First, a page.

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The Story Behind Butch Jones’ Record at Tennessee

Photo Credit: Mason Burgin

When looking at a head coach’s record at a school, the overall win/loss record doesn’t always tell the whole story. Sometimes the tale behind the numbers is just as important as what the overall record is.

And for Butch Jones, the story that his record tells is an interesting one.

Jones has been the head coach at Tennessee for four years now, and he’s earned some big wins and suffered some excruciating losses. But before we get into an analysis of his record while at Tennessee, here’s a detailed breakdown of his 30-21 overall record in his four years at Tennessee.

Breakdown

All-time: 30-21
Road games: 6-12
Home games: 19-9
Neutral site (regular season): 2-0
Bowl games: 3-0
vs. Top 25 (road/home/bowl): 6-15 (1-9, 3-6, 2-0)
vs. Top 15 (road/home): 1-12 (0-8, 1-4)
One-score games (road/home): 8-11 (3-5, 5-6)
SEC games (road/home): 14-18 (6-10, 8-8)
Power 5, non-SEC opponents (road/home/neutral): 4-3 (0-1, 0-2, 4-0)
vs. Teams with winning records: 14-16
vs. Teams with losing records: 7-3
vs. Teams with .500 records: 9-1
OT games: 2-3
Games w/ Worley as starter: 7-7
Games w/ Dobbs as starter: 23-12
Games w/ Peterman as starter 0-2
Month of August: 2-0
Month of September: 9-6
Month of October: 5-10
Month of November: 11-5

Analysis 

Immediately what stands out about Butch Jones’ record while at Tennessee is just how many difficult road games the Vols have faced while he’s been here. Last year, Tennessee had a split with ranked match-ups on the road and at home (the Vols faced two ranked teams on the road and two at home), but throughout the last four years, the Vols have faced much more highly-ranked opponents on the road than at home. Tennessee has faced eight top 15 teams on the road compared to just five in Neyland Stadium since 2013.

Jones is just 8-11 in one-score games during his time at Tennessee. The Vols were 2-2 in such games last year, so no progress was made there after starting out 6-9 in one-score games in Jones’ first three years as head coach.

Entering this season, Tennessee was 12-2 in games against teams with a .500 or worse record. But that changed for the worst in 2016. The Vols went just 4-2 against those teams last season, beating both the teams they played with .500 records but losing twice to teams with losing records. Those teams, of course, were South Carolina and Vanderbilt. Jones did go 5-1 against teams with winning records last season, however, pushing his overall mark to 14-16 there.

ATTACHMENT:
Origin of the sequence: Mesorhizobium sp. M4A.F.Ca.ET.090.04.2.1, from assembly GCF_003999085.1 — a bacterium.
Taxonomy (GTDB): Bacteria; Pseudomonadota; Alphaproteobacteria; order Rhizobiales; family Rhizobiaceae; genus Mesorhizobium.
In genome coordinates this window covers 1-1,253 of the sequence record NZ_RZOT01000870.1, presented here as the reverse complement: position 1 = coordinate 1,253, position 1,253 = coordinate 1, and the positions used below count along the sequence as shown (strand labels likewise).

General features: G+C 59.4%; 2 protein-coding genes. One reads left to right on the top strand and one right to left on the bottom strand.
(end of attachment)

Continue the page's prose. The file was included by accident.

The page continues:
The Vols made a major improvement in the month of September under Jones this year, going a perfect 4-0 in September this season. But Jones’ weakness has been the month of October, and that continued last season. Jones is just 5-10 in October during his four years at Tennessee, and the Vols were an abysmal 1-3 during that crucial month last year.

Only six of Jones’ 30 wins at Tennessee have come against ranked opponents. The Vols defeated three ranked teams last year (Florida, Georgia, Nebraska), effectively doubling the amount of wins Jones had against ranked teams in his first three years at Tennessee.

Just over 41 percent of Jones’ games at Tennessee have been played against teams ranked in the top 25. The Vols have played 21 games against top 25 teams over the last four years. And of those 21 games, 13 have been against top 15 teams. That means almost 62 percent of Tennessee’s games against ranked opponents have been against top 15 teams.

Jones is perfect in neutral site games. Including bowl games, the Vols have gone 5-0 in neutral site games under Jones. Tennessee is 3-0 in bowl games and have won regular season games in Nashville against Bowling Green and in Bristol Motor Speedway against Virginia Tech. The Vols will begin the 2017 season with another neutral site game when they take on Georgia Tech in Atlanta.

Conclusion

Butch Jones improved his record at Tennessee in some ways last season, but he hurt it in others as well. 2016 was a complicated season for the Vols, and it’s reflected in Jones’ record when you break it down.

This year will be arguably the most pivotal year of Jones’ tenure at Tennessee. He’ll need to do more than just improve his overall record; Jones will need to take care of the details as well.

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